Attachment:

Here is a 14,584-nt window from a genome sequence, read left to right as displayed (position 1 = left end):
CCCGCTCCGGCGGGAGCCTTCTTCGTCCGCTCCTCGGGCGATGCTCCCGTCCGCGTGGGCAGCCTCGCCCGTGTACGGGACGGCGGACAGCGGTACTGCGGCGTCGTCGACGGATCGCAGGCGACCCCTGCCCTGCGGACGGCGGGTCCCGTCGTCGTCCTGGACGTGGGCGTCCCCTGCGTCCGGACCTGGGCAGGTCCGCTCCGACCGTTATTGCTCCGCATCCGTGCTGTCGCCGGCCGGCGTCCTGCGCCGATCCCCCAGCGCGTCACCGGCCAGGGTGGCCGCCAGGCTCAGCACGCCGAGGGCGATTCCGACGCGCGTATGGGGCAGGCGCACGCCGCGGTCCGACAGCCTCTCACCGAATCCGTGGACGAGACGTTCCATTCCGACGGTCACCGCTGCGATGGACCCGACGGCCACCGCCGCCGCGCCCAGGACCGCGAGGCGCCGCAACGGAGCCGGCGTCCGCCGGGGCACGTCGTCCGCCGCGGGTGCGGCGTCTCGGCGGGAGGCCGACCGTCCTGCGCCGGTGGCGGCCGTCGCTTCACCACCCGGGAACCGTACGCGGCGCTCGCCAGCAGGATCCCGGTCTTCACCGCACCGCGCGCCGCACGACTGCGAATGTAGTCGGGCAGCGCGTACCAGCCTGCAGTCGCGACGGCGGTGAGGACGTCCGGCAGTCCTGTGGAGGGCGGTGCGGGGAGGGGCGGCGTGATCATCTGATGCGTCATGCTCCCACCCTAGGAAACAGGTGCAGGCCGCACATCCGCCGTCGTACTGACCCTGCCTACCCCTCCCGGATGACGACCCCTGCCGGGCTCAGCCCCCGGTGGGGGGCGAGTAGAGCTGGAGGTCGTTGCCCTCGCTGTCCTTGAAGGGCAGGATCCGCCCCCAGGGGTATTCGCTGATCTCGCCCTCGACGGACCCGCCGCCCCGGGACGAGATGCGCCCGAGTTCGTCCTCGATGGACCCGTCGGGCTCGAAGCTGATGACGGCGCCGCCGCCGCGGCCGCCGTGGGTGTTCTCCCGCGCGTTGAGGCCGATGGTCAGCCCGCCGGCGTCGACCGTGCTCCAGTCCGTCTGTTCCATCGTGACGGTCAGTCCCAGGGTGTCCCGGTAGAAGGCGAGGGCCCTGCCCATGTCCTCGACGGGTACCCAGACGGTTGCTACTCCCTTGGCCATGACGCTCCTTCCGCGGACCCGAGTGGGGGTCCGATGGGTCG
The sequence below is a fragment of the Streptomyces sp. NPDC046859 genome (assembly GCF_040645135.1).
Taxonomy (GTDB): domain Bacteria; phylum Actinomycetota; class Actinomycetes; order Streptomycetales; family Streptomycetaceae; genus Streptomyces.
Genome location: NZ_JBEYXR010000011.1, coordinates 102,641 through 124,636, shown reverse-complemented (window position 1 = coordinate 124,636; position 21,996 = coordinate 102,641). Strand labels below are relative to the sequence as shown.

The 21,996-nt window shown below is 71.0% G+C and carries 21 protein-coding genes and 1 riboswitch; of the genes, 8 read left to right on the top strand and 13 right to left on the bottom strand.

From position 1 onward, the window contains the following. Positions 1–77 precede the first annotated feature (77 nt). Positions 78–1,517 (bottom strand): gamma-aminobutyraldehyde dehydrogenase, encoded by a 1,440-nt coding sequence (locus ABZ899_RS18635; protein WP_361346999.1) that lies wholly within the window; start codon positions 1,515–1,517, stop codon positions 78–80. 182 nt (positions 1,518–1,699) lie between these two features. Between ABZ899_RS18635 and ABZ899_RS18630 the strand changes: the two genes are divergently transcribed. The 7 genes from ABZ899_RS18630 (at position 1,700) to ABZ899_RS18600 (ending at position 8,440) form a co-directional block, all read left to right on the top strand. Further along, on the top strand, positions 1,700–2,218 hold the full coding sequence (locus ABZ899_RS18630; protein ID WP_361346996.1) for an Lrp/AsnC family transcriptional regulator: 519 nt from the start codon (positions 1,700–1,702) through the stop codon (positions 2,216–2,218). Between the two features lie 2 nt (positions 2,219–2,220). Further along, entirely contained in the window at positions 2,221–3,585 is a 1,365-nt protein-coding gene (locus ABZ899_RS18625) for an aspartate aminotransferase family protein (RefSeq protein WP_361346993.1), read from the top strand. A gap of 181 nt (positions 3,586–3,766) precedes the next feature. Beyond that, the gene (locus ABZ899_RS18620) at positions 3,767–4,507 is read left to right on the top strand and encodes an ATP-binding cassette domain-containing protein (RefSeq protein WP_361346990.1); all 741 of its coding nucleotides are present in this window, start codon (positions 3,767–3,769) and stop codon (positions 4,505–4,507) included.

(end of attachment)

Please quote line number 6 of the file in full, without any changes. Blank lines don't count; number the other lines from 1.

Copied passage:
The 21,996-nt window shown below is 71.0% G+C and carries 21 protein-coding genes and 1 riboswitch; of the genes, 8 read left to right on the top strand and 13 right to left on the bottom strand.